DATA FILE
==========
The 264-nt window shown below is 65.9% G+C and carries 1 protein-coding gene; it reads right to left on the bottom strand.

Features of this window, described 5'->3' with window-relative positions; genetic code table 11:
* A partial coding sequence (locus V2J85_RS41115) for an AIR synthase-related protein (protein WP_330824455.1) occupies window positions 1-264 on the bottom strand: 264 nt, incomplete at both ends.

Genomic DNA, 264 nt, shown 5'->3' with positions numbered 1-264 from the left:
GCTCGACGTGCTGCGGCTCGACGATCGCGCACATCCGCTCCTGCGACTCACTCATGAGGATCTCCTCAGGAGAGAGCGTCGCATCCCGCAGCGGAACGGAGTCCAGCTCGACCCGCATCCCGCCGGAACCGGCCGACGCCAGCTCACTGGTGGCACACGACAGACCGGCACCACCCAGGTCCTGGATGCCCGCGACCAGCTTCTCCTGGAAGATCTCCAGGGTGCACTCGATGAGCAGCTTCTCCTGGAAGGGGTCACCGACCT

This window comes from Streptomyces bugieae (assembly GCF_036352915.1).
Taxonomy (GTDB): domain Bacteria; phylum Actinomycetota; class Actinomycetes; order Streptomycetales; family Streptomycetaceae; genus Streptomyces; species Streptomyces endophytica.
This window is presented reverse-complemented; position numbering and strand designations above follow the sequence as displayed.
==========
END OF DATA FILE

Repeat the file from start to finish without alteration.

The 264-nt window shown below is 65.9% G+C and carries 1 protein-coding gene; it reads right to left on the bottom strand.

Features of this window, described 5'->3' with window-relative positions; genetic code table 11:
* A partial coding sequence (locus V2J85_RS41115) for an AIR synthase-related protein (protein WP_330824455.1) occupies window positions 1-264 on the bottom strand: 264 nt, incomplete at both ends.

Genomic DNA, 264 nt, shown 5'->3' with positions numbered 1-264 from the left:
GCTCGACGTGCTGCGGCTCGACGATCGCGCACATCCGCTCCTGCGACTCACTCATGAGGATCTCCTCAGGAGAGAGCGTCGCATCCCGCAGCGGAACGGAGTCCAGCTCGACCCGCATCCCGCCGGAACCGGCCGACGCCAGCTCACTGGTGGCACACGACAGACCGGCACCACCCAGGTCCTGGATGCCCGCGACCAGCTTCTCCTGGAAGATCTCCAGGGTGCACTCGATGAGCAGCTTCTCCTGGAAGGGGTCACCGACCT

This window comes from Streptomyces bugieae (assembly GCF_036352915.1).
Taxonomy (GTDB): domain Bacteria; phylum Actinomycetota; class Actinomycetes; order Streptomycetales; family Streptomycetaceae; genus Streptomyces; species Streptomyces endophytica.
This window is presented reverse-complemented; position numbering and strand designations above follow the sequence as displayed.